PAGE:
Morgan Freeman Says Black History Month Is An Insult

Morgan Freeman revealed he finds the concept of Black History Month reductive and insulting because it seeks to encapsulate history in too small of a space.

By Zack Zagranis | Updated

morgan freeman

Morgan Freeman has one of the most distinct voices in cinema, and lately, the actor is using that voice to espouse some hot takes. As The Times UK reports, Freeman is not a fan of either Black History Month or the term African-American. The 85-year-old Shawshank Redemption actor finds both concepts distasteful and insulting.

Morgan Freeman told The Times “Black History Month is an insult.” before continuing with, “You’re going to relegate my history to a month?” The actor also said the same of “African American,” declaring, “I don’t subscribe to that title.” Freeman compared the term African American to various other names non-POC have given to black people over the years, including the N-word.

Freeman challenged the meaning of the phrase by pointing out that many black people in the West were of mixed heritage or “mongrels,” as he so bluntly put it. This isn’t the first time Morgan Freeman has come out against Black History Month, either. Two years ago, the actor gave an interview with 60 Minutes where he expressed the same sentiment with slightly different words.

“It makes no more sense to have a Black History Month than to have a Jewish History Month,” the A Good Person star told Mike Wallace in 2021. Freeman pointed out that Black History was American History and should be taught all year and not just during a designated “Black History Month.”

Black History Month is the successor to Negro History Week, first created in 1926 by historian Carter G. Woodson. The week was expanded to a month in 1970. Morgan Freeman isn’t the only person to express distaste for the concept of Black History Month.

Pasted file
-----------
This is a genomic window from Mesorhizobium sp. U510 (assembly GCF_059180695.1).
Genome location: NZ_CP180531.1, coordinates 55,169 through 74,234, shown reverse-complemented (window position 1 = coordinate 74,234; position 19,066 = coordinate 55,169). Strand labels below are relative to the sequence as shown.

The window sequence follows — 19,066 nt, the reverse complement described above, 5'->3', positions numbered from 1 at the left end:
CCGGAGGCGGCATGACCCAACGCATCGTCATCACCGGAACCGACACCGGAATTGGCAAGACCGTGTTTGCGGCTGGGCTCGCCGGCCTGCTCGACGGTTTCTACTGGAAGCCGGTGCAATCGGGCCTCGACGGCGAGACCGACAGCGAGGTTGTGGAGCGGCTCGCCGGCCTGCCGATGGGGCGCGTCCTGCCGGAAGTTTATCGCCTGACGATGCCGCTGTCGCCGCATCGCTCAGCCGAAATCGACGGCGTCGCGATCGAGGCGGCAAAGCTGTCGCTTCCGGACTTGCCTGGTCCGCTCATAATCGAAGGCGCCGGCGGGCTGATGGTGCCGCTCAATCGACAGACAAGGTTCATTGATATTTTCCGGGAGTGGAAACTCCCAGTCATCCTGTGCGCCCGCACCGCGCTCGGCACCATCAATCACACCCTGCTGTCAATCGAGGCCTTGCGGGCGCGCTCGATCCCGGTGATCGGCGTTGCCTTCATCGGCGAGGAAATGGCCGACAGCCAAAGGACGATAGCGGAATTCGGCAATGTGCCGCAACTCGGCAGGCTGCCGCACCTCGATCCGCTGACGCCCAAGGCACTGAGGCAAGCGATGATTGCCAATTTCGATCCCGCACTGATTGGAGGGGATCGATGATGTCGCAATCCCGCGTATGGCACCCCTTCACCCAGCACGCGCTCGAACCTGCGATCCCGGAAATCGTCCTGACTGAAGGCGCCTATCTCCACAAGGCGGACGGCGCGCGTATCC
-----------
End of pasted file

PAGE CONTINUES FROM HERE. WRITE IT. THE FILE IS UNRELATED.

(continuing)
Since its inception, Black History Month has been a polarizing concept. From the beginning, many educators questioned if it was appropriate to confine the celebration of Black history to a single month rather than integrate more lessons about Black culture and heritage throughout the whole school year. There are those that also worried that having a designated Black History Month might encourage educators in certain parts of the country to confine all their lessons involving Blacks to February only.

Despite Morgan Freeman condemning Black History Month and the term African-American, the actor did tell the Times he thinks some things are moving in the right direction culturally. Freeman specifically named the increase in LGBTQ representation and interracial relationships onscreen as proof that we are making progress as a society. The actor considers the rise in black and Asian performances in Hollywood proof that “Generationally,” society is moving ahead in “leaps and bounds.”

Race wasn’t the only thing on the actor’s mind recently. Morgan Freeman did take a moment out of his tirade against Black History Month to discuss how he chooses his roles at the age of 85. The actor has earned the right to be picky about what acting gigs he accepts and expressed as much to The UK Times, saying that he pretty much does whatever sparks his interest, like the upcoming Muhammad Ali series for Peacock.

Freeman also admitted that sometimes money was the sole determining factor in whether he takes a job or not.

Ultimately Morgan Freeman’s take on Black History Month, whether you agree with him or not, presents a fascinating look into the perspective of an elder Black man that has lived through both the Civil Rights movement and the first Black presidency.